Just let me shout. The L-rd is G-d. How amazing it was to find out. Because I didn't know. The truth is, I didn't know.

Go proudly with the kippot

Last week, a difficult and unnecessary situation arose between religious soldiers and a female paratroopers instructor. A situation that is clear to me, or perhaps it's one of those temporary Elul visions, that all parties understand there were more elegant ways to avoid or end it. That's how it is when you want to make peace instead of making a quarrel. Looking from the outside, I support the soldiers, even if not necessarily the way they did it. There are likely to be more effective ways, but I reinforce them for the intention behind the act. Because sometimes you have to stand on the roof and shout "The L-rd is G-d". Because this is the absolute truth, but mostly, it is your truth. Don't be shy about it, don't give it up. Don't hide it, don't be dwarfed.

The Holy Ark is too full of people who say the asher yatzar blessing in the corner in a whisper so no-one will notice them. What about you? Who got a Torah education from the very beginning? You who have the ability to take an active part in Israeli society, not to be isolated, and still be attached to the path of G-d - that's your uniqueness. To be a part of things, without apologizing for the path, without diminishing it so it won't be felt or interfere with anyone else. Go proudly with the kippot, with the fringes. You know why? Because you are who you are, with your battle spirit, volunteering for the most difficult tasks, the giving and the sacrifice, thanks to Him. Thanks to your devotion to Him. Thanks to the forbidden and permissible. Thanks to prayer and study. Thanks to guarding the eyes and kashrut, and not despite all these.

Don't be afraid to stand on the side of G-d, He and the Holy Torah are standing by you. But do you know what? Be smart. Be light. Be a great light. Did Hashem bring you to a problematic place? Be G-d's emissary, be His ambassador. Explain, talk. Be more than anyone else. In a pleasant way, with manners. Explain the light of holiness that stands behind things masquerading as darkness. Be a connecting bridge and not a dividing one. Be His fighters. Because that's what makes you the fighters you are, and the people you are. Waiting for you on the roof.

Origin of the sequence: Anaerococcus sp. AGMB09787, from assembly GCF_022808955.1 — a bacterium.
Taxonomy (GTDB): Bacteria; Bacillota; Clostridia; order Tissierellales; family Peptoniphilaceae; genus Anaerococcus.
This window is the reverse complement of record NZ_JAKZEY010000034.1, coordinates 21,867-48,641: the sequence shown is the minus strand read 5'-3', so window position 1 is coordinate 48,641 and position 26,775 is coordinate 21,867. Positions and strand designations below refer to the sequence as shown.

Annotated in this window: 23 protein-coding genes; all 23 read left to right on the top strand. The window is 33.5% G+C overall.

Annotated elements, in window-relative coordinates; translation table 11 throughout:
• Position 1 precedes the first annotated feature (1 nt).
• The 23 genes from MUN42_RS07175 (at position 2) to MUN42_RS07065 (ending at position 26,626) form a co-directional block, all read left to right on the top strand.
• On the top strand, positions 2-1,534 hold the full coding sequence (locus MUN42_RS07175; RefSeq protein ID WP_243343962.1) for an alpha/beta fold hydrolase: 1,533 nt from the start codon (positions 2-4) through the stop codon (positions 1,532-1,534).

*** Mustard Salmon ***

A great recipe that fills the house with a wonderful aroma. I make the fish for the first meal, and what remains tops off a lettuce salad on Sunday afternoon. The recipe makes enough sauce for a whole fillet. You can dredge the fish in the sauce or just smear it on and get a completely different dish. One is softer, the other is roasted. It depends on what you like.


  • 1 salmon filet, or however much you want to eat
  • 4 crushed garlic cloves
  • 1/4 cup honey
  • 3 Tablespoons lemon juice
  • 1 heaping tablespoon mustard
  • 1 heaping tablespoon coarse dijon mustard
  • 1/4 teaspoon salt
  • 1-4 teaspoons smoked paprika
  • 1 Tablespoon brown sugar
  • 1 Tablespoon olive oil

Mustard salmon before baking


Mix all ingredients except the oil and sugar in a heat-resistant baking pan.

Pour the sauce over the fish

Drizzle the olive oil and sprinkle the sugar on top

Place in a preheated 250 degree oven on grill: 8 minutes for medium, 12-14 minutes for well done

The sauce keeps well in a sealed container in the refrigerator for about a week.

Comments: ayakremerman@gmail.com

Baked salmon fillet in balsamic honey-mustard sauce with rice

Translated by Mordechai Sones

Salmon with mustard